Under the PPP, any amount used to pay for payroll costs, interest on a mortgage, rent, or utilities in the proceeding 8-week period after accepting the money will be forgiven.
Since your PPP loan amount is calculated as 2.5x your 2019 monthly average payroll expense (wages capped at $100,000 per person, no 1099 contractor payments included, healthcare and retirement benefits paid by employer count), you could potentially receive a larger benefit under PPP and EIDL if your average 2019 payroll expense is greater than $4,000.
If you have enough eligible expenses to consume the entire $10,000 grant as well as your full PPP loan amount, it may make sense to apply for both programs.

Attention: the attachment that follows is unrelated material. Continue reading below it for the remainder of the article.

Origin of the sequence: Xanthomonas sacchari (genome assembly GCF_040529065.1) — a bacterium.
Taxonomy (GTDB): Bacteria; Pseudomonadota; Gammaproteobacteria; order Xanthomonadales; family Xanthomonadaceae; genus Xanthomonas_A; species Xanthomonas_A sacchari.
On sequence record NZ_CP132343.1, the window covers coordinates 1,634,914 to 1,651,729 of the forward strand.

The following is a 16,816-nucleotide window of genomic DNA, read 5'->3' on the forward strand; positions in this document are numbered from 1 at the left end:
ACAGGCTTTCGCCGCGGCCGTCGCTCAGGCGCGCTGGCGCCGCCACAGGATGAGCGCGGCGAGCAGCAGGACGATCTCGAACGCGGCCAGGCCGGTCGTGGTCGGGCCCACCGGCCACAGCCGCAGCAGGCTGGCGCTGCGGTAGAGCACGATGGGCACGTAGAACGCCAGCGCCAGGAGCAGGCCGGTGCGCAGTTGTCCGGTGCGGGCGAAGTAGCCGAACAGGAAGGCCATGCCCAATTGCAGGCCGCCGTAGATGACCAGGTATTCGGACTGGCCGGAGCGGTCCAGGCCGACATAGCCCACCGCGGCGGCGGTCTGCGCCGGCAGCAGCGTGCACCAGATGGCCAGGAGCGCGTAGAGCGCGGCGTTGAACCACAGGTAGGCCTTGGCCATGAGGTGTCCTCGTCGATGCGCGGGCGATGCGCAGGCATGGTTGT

If you own more than one business, you may be eligible to apply for each business. You are not able to individually apply for multiple loans under the same program though.
Here is an example:
Bob is an owner of Wealth Management, Inc., an S-Corp which has eligible average monthly payroll expense (including his own W-2 wages) of $18,000 in 2019. Based on this information, he is eligible for a $45,000 PPP loan. Assuming that over the next 8-weeks he incurs $45,000 of eligible expenses, all $45k will be forgiven. If in fact he had $55,000 of eligible expenses, he could also have used the EIDL grant of up to $10,000.